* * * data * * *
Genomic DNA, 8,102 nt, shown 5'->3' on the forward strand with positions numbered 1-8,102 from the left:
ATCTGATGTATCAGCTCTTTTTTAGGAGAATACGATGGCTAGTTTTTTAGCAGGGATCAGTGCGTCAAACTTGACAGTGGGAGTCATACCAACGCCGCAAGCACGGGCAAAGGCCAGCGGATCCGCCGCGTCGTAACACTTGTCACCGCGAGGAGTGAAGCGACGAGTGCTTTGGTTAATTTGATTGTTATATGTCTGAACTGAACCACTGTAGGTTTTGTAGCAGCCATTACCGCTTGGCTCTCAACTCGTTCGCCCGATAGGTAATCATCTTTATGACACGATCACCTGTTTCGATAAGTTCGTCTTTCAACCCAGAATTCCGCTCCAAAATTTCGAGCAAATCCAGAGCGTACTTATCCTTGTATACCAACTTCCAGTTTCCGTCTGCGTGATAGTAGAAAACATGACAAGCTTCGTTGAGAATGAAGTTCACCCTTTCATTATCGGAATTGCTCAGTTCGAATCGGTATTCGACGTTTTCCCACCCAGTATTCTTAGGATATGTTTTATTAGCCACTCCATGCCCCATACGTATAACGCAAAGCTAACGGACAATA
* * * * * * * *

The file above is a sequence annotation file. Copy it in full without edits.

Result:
Genomic DNA, 8,102 nt, shown 5'->3' on the forward strand with positions numbered 1-8,102 from the left:
ATCTGATGTATCAGCTCTTTTTTAGGAGAATACGATGGCTAGTTTTTTAGCAGGGATCAGTGCGTCAAACTTGACAGTGGGAGTCATACCAACGCCGCAAGCACGGGCAAAGGCCAGCGGATCCGCCGCGTCGTAACACTTGTCACCGCGAGGAGTGAAGCGACGAGTGCTTTGGTTAATTTGATTGTTATATGTCTGAACTGAACCACTGTAGGTTTTGTAGCAGCCATTACCGCTTGGCTCTCAACTCGTTCGCCCGATAGGTAATCATCTTTATGACACGATCACCTGTTTCGATAAGTTCGTCTTTCAACCCAGAATTCCGCTCCAAAATTTCGAGCAAATCCAGAGCGTACTTATCCTTGTATACCAACTTCCAGTTTCCGTCTGCGTGATAGTAGAAAACATGACAAGCTTCGTTGAGAATGAAGTTCACCCTTTCATTATCGGAATTGCTCAGTTCGAATCGGTATTCGACGTTTTCCCACCCAGTATTCTTAGGATATGTTTTATTAGCCACTCCATGCCCCATACGTATAACGCAAAGCTAACGGACAATA